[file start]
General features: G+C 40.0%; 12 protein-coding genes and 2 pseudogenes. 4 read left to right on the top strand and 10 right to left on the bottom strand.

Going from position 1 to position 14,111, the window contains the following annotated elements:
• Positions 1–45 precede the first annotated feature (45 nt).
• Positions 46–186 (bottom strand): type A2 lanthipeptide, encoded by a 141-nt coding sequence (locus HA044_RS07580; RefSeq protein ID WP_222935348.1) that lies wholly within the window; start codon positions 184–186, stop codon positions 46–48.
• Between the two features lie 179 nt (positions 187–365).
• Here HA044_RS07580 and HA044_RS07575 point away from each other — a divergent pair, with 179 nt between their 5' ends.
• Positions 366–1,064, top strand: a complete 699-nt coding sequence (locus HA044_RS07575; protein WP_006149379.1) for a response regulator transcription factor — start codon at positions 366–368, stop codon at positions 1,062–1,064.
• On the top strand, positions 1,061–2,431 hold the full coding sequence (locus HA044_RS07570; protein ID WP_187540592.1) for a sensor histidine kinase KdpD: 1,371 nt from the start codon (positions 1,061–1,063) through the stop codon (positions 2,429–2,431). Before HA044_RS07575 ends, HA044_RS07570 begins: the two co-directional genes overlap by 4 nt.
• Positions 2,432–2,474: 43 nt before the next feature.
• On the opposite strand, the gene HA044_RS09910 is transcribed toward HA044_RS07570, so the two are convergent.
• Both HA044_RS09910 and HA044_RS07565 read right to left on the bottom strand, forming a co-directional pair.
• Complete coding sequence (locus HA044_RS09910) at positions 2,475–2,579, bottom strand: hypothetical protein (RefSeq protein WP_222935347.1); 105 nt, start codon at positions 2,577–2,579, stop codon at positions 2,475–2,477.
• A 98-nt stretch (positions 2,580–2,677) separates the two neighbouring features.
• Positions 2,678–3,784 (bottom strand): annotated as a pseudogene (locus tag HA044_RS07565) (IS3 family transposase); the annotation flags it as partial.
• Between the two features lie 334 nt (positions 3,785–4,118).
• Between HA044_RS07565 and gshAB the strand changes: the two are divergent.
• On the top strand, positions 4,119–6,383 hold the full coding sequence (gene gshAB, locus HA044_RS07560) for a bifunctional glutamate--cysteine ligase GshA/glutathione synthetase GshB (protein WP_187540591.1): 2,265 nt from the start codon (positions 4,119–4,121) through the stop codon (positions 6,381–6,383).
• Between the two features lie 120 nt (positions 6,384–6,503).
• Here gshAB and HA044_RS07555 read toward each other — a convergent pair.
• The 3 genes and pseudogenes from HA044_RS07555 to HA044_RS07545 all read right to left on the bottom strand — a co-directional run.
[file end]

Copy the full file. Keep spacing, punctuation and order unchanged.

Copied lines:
General features: G+C 40.0%; 12 protein-coding genes and 2 pseudogenes. 4 read left to right on the top strand and 10 right to left on the bottom strand.

Going from position 1 to position 14,111, the window contains the following annotated elements:
• Positions 1–45 precede the first annotated feature (45 nt).
• Positions 46–186 (bottom strand): type A2 lanthipeptide, encoded by a 141-nt coding sequence (locus HA044_RS07580; RefSeq protein ID WP_222935348.1) that lies wholly within the window; start codon positions 184–186, stop codon positions 46–48.
• Between the two features lie 179 nt (positions 187–365).
• Here HA044_RS07580 and HA044_RS07575 point away from each other — a divergent pair, with 179 nt between their 5' ends.
• Positions 366–1,064, top strand: a complete 699-nt coding sequence (locus HA044_RS07575; protein WP_006149379.1) for a response regulator transcription factor — start codon at positions 366–368, stop codon at positions 1,062–1,064.
• On the top strand, positions 1,061–2,431 hold the full coding sequence (locus HA044_RS07570; protein ID WP_187540592.1) for a sensor histidine kinase KdpD: 1,371 nt from the start codon (positions 1,061–1,063) through the stop codon (positions 2,429–2,431). Before HA044_RS07575 ends, HA044_RS07570 begins: the two co-directional genes overlap by 4 nt.
• Positions 2,432–2,474: 43 nt before the next feature.
• On the opposite strand, the gene HA044_RS09910 is transcribed toward HA044_RS07570, so the two are convergent.
• Both HA044_RS09910 and HA044_RS07565 read right to left on the bottom strand, forming a co-directional pair.
• Complete coding sequence (locus HA044_RS09910) at positions 2,475–2,579, bottom strand: hypothetical protein (RefSeq protein WP_222935347.1); 105 nt, start codon at positions 2,577–2,579, stop codon at positions 2,475–2,477.
• A 98-nt stretch (positions 2,580–2,677) separates the two neighbouring features.
• Positions 2,678–3,784 (bottom strand): annotated as a pseudogene (locus tag HA044_RS07565) (IS3 family transposase); the annotation flags it as partial.
• Between the two features lie 334 nt (positions 3,785–4,118).
• Between HA044_RS07565 and gshAB the strand changes: the two are divergent.
• On the top strand, positions 4,119–6,383 hold the full coding sequence (gene gshAB, locus HA044_RS07560) for a bifunctional glutamate--cysteine ligase GshA/glutathione synthetase GshB (protein WP_187540591.1): 2,265 nt from the start codon (positions 4,119–4,121) through the stop codon (positions 6,381–6,383).
• Between the two features lie 120 nt (positions 6,384–6,503).
• Here gshAB and HA044_RS07555 read toward each other — a convergent pair.
• The 3 genes and pseudogenes from HA044_RS07555 to HA044_RS07545 all read right to left on the bottom strand — a co-directional run.